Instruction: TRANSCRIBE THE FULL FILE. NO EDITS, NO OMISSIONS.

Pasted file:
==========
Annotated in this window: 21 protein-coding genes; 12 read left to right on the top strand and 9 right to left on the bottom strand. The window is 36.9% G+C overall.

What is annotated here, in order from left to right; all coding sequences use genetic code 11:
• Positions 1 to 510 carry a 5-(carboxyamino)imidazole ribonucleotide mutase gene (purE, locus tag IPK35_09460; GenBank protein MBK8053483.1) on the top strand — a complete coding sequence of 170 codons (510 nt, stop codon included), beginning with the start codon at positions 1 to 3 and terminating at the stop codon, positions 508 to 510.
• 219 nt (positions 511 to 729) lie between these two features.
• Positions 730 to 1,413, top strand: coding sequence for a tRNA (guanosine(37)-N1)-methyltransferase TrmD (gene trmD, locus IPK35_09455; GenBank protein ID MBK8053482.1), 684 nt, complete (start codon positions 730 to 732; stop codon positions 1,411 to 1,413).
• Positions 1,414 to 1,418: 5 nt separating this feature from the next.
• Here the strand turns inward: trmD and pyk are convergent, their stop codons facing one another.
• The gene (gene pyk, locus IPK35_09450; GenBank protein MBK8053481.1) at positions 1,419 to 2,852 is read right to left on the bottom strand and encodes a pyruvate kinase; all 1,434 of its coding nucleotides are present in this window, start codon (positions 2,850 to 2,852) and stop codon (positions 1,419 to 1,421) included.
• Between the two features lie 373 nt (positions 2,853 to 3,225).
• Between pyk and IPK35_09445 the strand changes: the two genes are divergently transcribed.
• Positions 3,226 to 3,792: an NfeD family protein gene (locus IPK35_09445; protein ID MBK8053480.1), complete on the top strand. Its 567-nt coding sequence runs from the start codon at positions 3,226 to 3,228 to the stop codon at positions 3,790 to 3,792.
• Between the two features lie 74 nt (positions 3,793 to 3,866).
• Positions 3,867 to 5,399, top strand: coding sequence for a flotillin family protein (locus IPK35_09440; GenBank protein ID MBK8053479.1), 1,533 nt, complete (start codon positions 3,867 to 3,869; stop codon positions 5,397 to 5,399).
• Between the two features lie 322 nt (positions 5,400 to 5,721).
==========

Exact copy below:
Annotated in this window: 21 protein-coding genes; 12 read left to right on the top strand and 9 right to left on the bottom strand. The window is 36.9% G+C overall.

What is annotated here, in order from left to right; all coding sequences use genetic code 11:
• Positions 1 to 510 carry a 5-(carboxyamino)imidazole ribonucleotide mutase gene (purE, locus tag IPK35_09460; GenBank protein MBK8053483.1) on the top strand — a complete coding sequence of 170 codons (510 nt, stop codon included), beginning with the start codon at positions 1 to 3 and terminating at the stop codon, positions 508 to 510.
• 219 nt (positions 511 to 729) lie between these two features.
• Positions 730 to 1,413, top strand: coding sequence for a tRNA (guanosine(37)-N1)-methyltransferase TrmD (gene trmD, locus IPK35_09455; GenBank protein ID MBK8053482.1), 684 nt, complete (start codon positions 730 to 732; stop codon positions 1,411 to 1,413).
• Positions 1,414 to 1,418: 5 nt separating this feature from the next.
• Here the strand turns inward: trmD and pyk are convergent, their stop codons facing one another.
• The gene (gene pyk, locus IPK35_09450; GenBank protein MBK8053481.1) at positions 1,419 to 2,852 is read right to left on the bottom strand and encodes a pyruvate kinase; all 1,434 of its coding nucleotides are present in this window, start codon (positions 2,850 to 2,852) and stop codon (positions 1,419 to 1,421) included.
• Between the two features lie 373 nt (positions 2,853 to 3,225).
• Between pyk and IPK35_09445 the strand changes: the two genes are divergently transcribed.
• Positions 3,226 to 3,792: an NfeD family protein gene (locus IPK35_09445; protein ID MBK8053480.1), complete on the top strand. Its 567-nt coding sequence runs from the start codon at positions 3,226 to 3,228 to the stop codon at positions 3,790 to 3,792.
• Between the two features lie 74 nt (positions 3,793 to 3,866).
• Positions 3,867 to 5,399, top strand: coding sequence for a flotillin family protein (locus IPK35_09440; GenBank protein ID MBK8053479.1), 1,533 nt, complete (start codon positions 3,867 to 3,869; stop codon positions 5,397 to 5,399).
• Between the two features lie 322 nt (positions 5,400 to 5,721).